A Brush With History
Diane Speare Triant writer
Have you ever had an experience with someone truly noteworthy or famous? Were you seated at a dinner with a head of state? Did you know someone at college like Bill Gates? Or perhaps you were present at a significant moment in history: New York on 9/11, the Kent State riots.
We asked local residents to share any such encounters with us for this story. We hoped for a substantial interaction that would open a window on a notable figure’s personality or offer insight into his or her life, or perhaps provide a fresh detail from a historical event.
Why did we think such a story worth pursuing? Beyond the obvious “human interest” angle, in this age of information, any addition to the archival record of high-profile people or events is considered valuable. Our neighbors and colleagues just might be in possession of unique primary source material. The responses were both enlightening and entertaining.
Alice Robinson of Wellesley, Professor of History, emerita, at Wellesley College, recalls a moment 70 years ago: “The only encounter with history I ever had was brief and confined to my family. I happened to be reading on my bed – reading, with the radio on – when FDR announced the attack on Pearl Harbor, December 7, 1941, and said it was ‘a date that would live in infamy.’”
Robinson’s concise statement conveys more than she might think. The cozy scenario of a young woman reading in bed with the radio playing in the background is symbolic of a nation feeling secure and safe, unaware of the impending inferno that would mint “The Greatest Generation.”
Fittingly, Jean Canellos of Weston, a former admissions counselor at Wellesley College, focused on the end of World War II, providing a bookmark to Robinson’s recollections:
“The war in Japan is over! Victory was announced on the radio by President Truman on August 14, 1945 at around 7:00 p.m. After dinner at our rented cottage in Hyannis, my father had turned on the radio to hear the news from the front lines. This amazing declaration interrupted the broadcast. We headed for Main Street, the place where restaurants had for years seen lines of soldiers from Camp Edwards stretching for blocks, and where “Peg O’ My Heart” wafted from juke boxes. The streets were jammed with people screeching for joy and embracing. Doors of restaurants were thrown open, music rose to deafening levels, and drinks abounded.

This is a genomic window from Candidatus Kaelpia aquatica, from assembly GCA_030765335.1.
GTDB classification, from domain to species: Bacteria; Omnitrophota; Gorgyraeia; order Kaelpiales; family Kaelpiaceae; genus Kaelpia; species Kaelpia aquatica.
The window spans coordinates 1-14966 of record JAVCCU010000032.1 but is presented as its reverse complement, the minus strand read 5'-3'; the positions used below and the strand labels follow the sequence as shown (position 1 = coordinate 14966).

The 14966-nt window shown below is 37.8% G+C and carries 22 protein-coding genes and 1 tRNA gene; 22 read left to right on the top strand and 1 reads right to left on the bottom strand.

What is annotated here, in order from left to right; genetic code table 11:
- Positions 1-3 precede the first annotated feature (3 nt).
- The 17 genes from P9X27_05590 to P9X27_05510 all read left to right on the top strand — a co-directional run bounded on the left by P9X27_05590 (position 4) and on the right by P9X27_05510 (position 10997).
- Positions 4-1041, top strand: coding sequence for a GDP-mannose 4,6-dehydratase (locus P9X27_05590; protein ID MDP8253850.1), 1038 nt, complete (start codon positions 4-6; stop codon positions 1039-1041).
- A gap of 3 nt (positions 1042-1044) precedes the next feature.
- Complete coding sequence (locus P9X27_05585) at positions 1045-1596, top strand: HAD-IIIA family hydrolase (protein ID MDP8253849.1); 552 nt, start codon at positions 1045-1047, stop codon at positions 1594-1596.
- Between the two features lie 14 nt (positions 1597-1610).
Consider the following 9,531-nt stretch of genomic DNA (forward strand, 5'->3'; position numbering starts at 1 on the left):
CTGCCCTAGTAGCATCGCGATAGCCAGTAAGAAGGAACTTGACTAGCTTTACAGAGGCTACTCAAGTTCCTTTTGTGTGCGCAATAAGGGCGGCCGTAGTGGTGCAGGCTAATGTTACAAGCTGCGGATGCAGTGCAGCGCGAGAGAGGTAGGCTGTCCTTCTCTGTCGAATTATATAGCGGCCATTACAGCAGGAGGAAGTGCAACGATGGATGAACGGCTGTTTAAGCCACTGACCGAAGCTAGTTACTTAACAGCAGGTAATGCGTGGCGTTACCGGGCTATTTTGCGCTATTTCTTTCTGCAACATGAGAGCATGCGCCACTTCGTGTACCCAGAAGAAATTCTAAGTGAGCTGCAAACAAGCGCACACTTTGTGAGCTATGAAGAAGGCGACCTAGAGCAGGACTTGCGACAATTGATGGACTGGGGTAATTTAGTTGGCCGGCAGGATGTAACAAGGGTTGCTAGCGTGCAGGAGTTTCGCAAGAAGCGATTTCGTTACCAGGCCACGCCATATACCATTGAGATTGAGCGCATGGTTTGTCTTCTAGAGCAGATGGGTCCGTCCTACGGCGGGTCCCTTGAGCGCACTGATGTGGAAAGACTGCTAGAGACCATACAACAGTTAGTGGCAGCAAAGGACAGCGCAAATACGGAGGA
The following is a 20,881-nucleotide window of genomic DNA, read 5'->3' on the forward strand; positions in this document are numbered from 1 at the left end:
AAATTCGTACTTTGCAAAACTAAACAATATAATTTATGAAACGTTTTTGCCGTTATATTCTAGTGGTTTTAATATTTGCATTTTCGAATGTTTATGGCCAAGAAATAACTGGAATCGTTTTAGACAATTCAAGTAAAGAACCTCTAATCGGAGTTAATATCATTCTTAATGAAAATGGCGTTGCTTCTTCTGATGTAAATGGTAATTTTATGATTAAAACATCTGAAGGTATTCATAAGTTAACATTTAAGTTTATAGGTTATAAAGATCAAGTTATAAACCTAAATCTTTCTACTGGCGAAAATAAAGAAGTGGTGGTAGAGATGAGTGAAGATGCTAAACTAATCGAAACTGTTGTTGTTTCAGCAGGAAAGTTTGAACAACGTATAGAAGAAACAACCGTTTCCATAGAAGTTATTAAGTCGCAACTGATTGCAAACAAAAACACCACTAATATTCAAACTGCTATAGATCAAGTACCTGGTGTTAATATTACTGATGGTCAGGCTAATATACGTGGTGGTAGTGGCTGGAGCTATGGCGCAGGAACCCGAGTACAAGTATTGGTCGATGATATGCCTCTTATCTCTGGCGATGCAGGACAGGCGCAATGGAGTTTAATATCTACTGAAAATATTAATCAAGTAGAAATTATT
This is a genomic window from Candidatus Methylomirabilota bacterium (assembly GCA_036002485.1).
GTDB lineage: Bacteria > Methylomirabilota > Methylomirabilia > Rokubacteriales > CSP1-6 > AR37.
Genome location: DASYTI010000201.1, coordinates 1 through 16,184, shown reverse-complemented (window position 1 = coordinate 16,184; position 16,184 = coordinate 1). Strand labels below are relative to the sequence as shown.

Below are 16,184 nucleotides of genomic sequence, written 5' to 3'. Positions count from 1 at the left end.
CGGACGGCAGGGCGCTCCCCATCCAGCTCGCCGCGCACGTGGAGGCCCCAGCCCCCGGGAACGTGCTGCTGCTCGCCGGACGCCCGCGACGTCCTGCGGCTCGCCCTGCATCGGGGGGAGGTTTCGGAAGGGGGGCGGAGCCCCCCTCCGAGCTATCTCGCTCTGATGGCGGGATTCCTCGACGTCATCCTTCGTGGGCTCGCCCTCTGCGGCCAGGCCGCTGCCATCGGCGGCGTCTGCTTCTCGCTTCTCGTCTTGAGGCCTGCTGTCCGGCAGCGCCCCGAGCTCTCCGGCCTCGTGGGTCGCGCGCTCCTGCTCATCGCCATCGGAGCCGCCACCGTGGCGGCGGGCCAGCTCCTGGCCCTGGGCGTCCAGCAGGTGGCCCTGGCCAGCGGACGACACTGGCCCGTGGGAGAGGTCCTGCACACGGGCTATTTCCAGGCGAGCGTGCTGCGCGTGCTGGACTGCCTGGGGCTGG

“For a child like me, war had meant air-raid drills in school, where we lay on the cellar floor face down; houses and headlights outfitted with black-out shades and paint to obscure city lights from possible enemy aircraft; and my beloved stuffed Easter bunny, which I had named General MacArthur.
When VJ Day arrived with its heart-pounding intensity, it remained a night indelibly etched in my brain as an explosion of happiness unequaled in the 66 years since.”
She was a playwright, editor of Vanity Fair, wife of America’s most powerful publisher, and ambassador to Italy. She was also the great-aunt of Wellesley’s Margaret Boles Fitzgerald, who, in the early 1980s, traveled to Honolulu for a two-week visit with her “auntie” Clare Boothe Luce. Fitzgerald, who now chairs the Henry Luce Foundation, describes Luce as “an ‘original,’ a creative thinker, a strong woman in a stronger man’s world, determined to be noticed and heard.”
As an octogenarian, Luce chose to focus much of her grand-niece’s visit on religion. “Most endearing was her colorful construct of her conversion from a cultural Protestant to a fervent Catholic (she, who married the son of Presbyterian missionaries!),” Fitzgerald writes of Luce. “The embers stirred, surely, after the death of her only child – a daughter who died in a car accident. But she tiptoed through her grief with no sure solace until a childhood friend, who had just ‘worked through’ her entry in the Catholic faith, suggested she place herself in the capable tutelage of the legendary Fulton Sheen … She threw herself into the rigors of knowing both the manners and the scriptural context of Catholicism. When I asked her why Catholic and not a, say, renewed Presbyterian, she said she wanted to ‘begin at the beginning.’”